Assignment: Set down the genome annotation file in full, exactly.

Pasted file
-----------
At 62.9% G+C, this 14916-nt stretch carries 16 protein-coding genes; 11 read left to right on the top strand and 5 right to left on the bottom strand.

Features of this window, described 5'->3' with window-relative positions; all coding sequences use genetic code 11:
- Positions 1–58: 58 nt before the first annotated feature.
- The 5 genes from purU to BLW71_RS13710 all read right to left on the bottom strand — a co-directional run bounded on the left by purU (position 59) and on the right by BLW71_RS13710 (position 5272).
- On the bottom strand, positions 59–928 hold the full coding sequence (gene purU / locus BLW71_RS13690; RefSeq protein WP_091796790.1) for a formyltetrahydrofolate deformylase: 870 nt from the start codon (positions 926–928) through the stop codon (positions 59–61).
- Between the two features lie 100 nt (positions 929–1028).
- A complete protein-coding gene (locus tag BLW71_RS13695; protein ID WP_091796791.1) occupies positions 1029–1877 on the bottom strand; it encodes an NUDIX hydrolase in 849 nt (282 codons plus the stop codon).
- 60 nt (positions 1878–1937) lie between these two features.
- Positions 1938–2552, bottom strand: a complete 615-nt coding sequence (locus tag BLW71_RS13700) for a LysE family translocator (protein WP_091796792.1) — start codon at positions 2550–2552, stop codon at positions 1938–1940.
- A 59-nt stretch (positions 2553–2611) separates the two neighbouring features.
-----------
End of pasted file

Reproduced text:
At 62.9% G+C, this 14916-nt stretch carries 16 protein-coding genes; 11 read left to right on the top strand and 5 right to left on the bottom strand.

Features of this window, described 5'->3' with window-relative positions; all coding sequences use genetic code 11:
- Positions 1–58: 58 nt before the first annotated feature.
- The 5 genes from purU to BLW71_RS13710 all read right to left on the bottom strand — a co-directional run bounded on the left by purU (position 59) and on the right by BLW71_RS13710 (position 5272).
- On the bottom strand, positions 59–928 hold the full coding sequence (gene purU / locus BLW71_RS13690; RefSeq protein WP_091796790.1) for a formyltetrahydrofolate deformylase: 870 nt from the start codon (positions 926–928) through the stop codon (positions 59–61).
- Between the two features lie 100 nt (positions 929–1028).
- A complete protein-coding gene (locus tag BLW71_RS13695; protein ID WP_091796791.1) occupies positions 1029–1877 on the bottom strand; it encodes an NUDIX hydrolase in 849 nt (282 codons plus the stop codon).
- 60 nt (positions 1878–1937) lie between these two features.
- Positions 1938–2552, bottom strand: a complete 615-nt coding sequence (locus tag BLW71_RS13700) for a LysE family translocator (protein WP_091796792.1) — start codon at positions 2550–2552, stop codon at positions 1938–1940.
- A 59-nt stretch (positions 2553–2611) separates the two neighbouring features.